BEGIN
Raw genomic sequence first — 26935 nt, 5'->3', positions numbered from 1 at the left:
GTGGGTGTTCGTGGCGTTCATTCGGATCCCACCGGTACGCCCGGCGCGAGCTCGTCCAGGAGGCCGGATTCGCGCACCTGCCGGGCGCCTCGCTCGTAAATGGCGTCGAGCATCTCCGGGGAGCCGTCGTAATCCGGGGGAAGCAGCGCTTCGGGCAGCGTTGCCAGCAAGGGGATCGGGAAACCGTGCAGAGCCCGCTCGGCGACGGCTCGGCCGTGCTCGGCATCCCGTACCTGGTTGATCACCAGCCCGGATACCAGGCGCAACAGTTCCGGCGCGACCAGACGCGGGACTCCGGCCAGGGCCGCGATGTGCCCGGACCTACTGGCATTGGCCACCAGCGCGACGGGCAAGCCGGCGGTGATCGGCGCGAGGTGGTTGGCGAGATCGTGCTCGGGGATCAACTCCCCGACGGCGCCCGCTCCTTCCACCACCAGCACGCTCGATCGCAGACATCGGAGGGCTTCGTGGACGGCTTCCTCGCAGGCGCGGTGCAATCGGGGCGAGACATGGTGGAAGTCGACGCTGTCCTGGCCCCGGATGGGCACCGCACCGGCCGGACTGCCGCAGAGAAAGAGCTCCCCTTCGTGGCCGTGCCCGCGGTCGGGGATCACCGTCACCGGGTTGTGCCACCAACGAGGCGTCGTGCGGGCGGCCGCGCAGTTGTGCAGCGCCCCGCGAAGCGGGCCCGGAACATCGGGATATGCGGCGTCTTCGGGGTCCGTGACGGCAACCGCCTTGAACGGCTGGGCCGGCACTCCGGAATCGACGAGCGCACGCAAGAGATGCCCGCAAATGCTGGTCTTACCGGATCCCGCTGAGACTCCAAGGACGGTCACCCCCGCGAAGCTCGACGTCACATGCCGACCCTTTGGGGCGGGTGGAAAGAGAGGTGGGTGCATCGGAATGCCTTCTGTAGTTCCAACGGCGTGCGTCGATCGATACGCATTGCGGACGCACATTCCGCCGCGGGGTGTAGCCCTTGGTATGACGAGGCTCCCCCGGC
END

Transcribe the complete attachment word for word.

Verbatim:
Raw genomic sequence first — 26935 nt, 5'->3', positions numbered from 1 at the left:
GTGGGTGTTCGTGGCGTTCATTCGGATCCCACCGGTACGCCCGGCGCGAGCTCGTCCAGGAGGCCGGATTCGCGCACCTGCCGGGCGCCTCGCTCGTAAATGGCGTCGAGCATCTCCGGGGAGCCGTCGTAATCCGGGGGAAGCAGCGCTTCGGGCAGCGTTGCCAGCAAGGGGATCGGGAAACCGTGCAGAGCCCGCTCGGCGACGGCTCGGCCGTGCTCGGCATCCCGTACCTGGTTGATCACCAGCCCGGATACCAGGCGCAACAGTTCCGGCGCGACCAGACGCGGGACTCCGGCCAGGGCCGCGATGTGCCCGGACCTACTGGCATTGGCCACCAGCGCGACGGGCAAGCCGGCGGTGATCGGCGCGAGGTGGTTGGCGAGATCGTGCTCGGGGATCAACTCCCCGACGGCGCCCGCTCCTTCCACCACCAGCACGCTCGATCGCAGACATCGGAGGGCTTCGTGGACGGCTTCCTCGCAGGCGCGGTGCAATCGGGGCGAGACATGGTGGAAGTCGACGCTGTCCTGGCCCCGGATGGGCACCGCACCGGCCGGACTGCCGCAGAGAAAGAGCTCCCCTTCGTGGCCGTGCCCGCGGTCGGGGATCACCGTCACCGGGTTGTGCCACCAACGAGGCGTCGTGCGGGCGGCCGCGCAGTTGTGCAGCGCCCCGCGAAGCGGGCCCGGAACATCGGGATATGCGGCGTCTTCGGGGTCCGTGACGGCAACCGCCTTGAACGGCTGGGCCGGCACTCCGGAATCGACGAGCGCACGCAAGAGATGCCCGCAAATGCTGGTCTTACCGGATCCCGCTGAGACTCCAAGGACGGTCACCCCCGCGAAGCTCGACGTCACATGCCGACCCTTTGGGGCGGGTGGAAAGAGAGGTGGGTGCATCGGAATGCCTTCTGTAGTTCCAACGGCGTGCGTCGATCGATACGCATTGCGGACGCACATTCCGCCGCGGGGTGTAGCCCTTGGTATGACGAGGCTCCCCCGGC